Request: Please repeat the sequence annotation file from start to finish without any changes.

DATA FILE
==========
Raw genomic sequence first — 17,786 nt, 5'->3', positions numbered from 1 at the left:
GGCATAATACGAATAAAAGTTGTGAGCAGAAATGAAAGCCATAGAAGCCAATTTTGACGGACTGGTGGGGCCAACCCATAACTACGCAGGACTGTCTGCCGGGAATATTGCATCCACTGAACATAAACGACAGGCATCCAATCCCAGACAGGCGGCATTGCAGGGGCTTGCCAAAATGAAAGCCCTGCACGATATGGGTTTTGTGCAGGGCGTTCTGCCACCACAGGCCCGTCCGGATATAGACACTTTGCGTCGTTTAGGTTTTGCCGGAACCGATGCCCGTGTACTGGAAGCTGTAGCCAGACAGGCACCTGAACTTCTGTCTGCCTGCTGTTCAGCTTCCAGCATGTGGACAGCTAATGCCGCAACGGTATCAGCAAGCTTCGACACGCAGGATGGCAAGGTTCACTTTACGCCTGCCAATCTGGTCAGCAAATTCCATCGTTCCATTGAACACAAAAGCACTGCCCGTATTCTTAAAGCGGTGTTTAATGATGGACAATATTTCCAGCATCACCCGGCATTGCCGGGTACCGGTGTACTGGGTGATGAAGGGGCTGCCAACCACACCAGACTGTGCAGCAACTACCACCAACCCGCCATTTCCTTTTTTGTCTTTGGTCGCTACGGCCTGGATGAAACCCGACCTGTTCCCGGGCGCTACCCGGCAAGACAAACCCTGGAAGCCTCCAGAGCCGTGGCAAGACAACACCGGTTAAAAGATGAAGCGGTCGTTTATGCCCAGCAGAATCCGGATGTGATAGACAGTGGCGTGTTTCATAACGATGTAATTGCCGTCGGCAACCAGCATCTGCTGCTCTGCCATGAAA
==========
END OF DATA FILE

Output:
Raw genomic sequence first — 17,786 nt, 5'->3', positions numbered from 1 at the left:
GGCATAATACGAATAAAAGTTGTGAGCAGAAATGAAAGCCATAGAAGCCAATTTTGACGGACTGGTGGGGCCAACCCATAACTACGCAGGACTGTCTGCCGGGAATATTGCATCCACTGAACATAAACGACAGGCATCCAATCCCAGACAGGCGGCATTGCAGGGGCTTGCCAAAATGAAAGCCCTGCACGATATGGGTTTTGTGCAGGGCGTTCTGCCACCACAGGCCCGTCCGGATATAGACACTTTGCGTCGTTTAGGTTTTGCCGGAACCGATGCCCGTGTACTGGAAGCTGTAGCCAGACAGGCACCTGAACTTCTGTCTGCCTGCTGTTCAGCTTCCAGCATGTGGACAGCTAATGCCGCAACGGTATCAGCAAGCTTCGACACGCAGGATGGCAAGGTTCACTTTACGCCTGCCAATCTGGTCAGCAAATTCCATCGTTCCATTGAACACAAAAGCACTGCCCGTATTCTTAAAGCGGTGTTTAATGATGGACAATATTTCCAGCATCACCCGGCATTGCCGGGTACCGGTGTACTGGGTGATGAAGGGGCTGCCAACCACACCAGACTGTGCAGCAACTACCACCAACCCGCCATTTCCTTTTTTGTCTTTGGTCGCTACGGCCTGGATGAAACCCGACCTGTTCCCGGGCGCTACCCGGCAAGACAAACCCTGGAAGCCTCCAGAGCCGTGGCAAGACAACACCGGTTAAAAGATGAAGCGGTCGTTTATGCCCAGCAGAATCCGGATGTGATAGACAGTGGCGTGTTTCATAACGATGTAATTGCCGTCGGCAACCAGCATCTGCTGCTCTGCCATGAAA